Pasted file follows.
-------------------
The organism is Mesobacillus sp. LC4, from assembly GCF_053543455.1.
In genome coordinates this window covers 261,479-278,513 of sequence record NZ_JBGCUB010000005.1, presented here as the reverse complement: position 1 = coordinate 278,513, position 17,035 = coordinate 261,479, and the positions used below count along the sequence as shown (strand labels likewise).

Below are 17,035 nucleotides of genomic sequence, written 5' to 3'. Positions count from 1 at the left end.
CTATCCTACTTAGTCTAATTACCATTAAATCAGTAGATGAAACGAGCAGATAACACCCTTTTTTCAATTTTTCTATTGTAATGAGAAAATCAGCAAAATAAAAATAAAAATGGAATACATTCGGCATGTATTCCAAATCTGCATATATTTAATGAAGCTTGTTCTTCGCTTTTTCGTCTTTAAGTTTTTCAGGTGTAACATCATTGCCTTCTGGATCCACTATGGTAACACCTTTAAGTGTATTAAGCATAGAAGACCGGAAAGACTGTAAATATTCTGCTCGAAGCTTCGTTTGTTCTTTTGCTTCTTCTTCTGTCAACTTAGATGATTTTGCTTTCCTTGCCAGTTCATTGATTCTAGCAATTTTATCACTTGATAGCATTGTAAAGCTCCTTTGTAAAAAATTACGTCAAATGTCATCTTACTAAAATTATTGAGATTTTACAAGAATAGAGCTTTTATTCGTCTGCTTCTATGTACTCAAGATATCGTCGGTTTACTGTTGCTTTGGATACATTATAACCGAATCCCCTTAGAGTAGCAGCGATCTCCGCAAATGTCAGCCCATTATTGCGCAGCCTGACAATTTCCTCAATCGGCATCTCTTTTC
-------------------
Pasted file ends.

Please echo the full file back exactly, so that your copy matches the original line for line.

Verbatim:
The organism is Mesobacillus sp. LC4, from assembly GCF_053543455.1.
In genome coordinates this window covers 261,479-278,513 of sequence record NZ_JBGCUB010000005.1, presented here as the reverse complement: position 1 = coordinate 278,513, position 17,035 = coordinate 261,479, and the positions used below count along the sequence as shown (strand labels likewise).

Below are 17,035 nucleotides of genomic sequence, written 5' to 3'. Positions count from 1 at the left end.
CTATCCTACTTAGTCTAATTACCATTAAATCAGTAGATGAAACGAGCAGATAACACCCTTTTTTCAATTTTTCTATTGTAATGAGAAAATCAGCAAAATAAAAATAAAAATGGAATACATTCGGCATGTATTCCAAATCTGCATATATTTAATGAAGCTTGTTCTTCGCTTTTTCGTCTTTAAGTTTTTCAGGTGTAACATCATTGCCTTCTGGATCCACTATGGTAACACCTTTAAGTGTATTAAGCATAGAAGACCGGAAAGACTGTAAATATTCTGCTCGAAGCTTCGTTTGTTCTTTTGCTTCTTCTTCTGTCAACTTAGATGATTTTGCTTTCCTTGCCAGTTCATTGATTCTAGCAATTTTATCACTTGATAGCATTGTAAAGCTCCTTTGTAAAAAATTACGTCAAATGTCATCTTACTAAAATTATTGAGATTTTACAAGAATAGAGCTTTTATTCGTCTGCTTCTATGTACTCAAGATATCGTCGGTTTACTGTTGCTTTGGATACATTATAACCGAATCCCCTTAGAGTAGCAGCGATCTCCGCAAATGTCAGCCCATTATTGCGCAGCCTGACAATTTCCTCAATCGGCATCTCTTTTC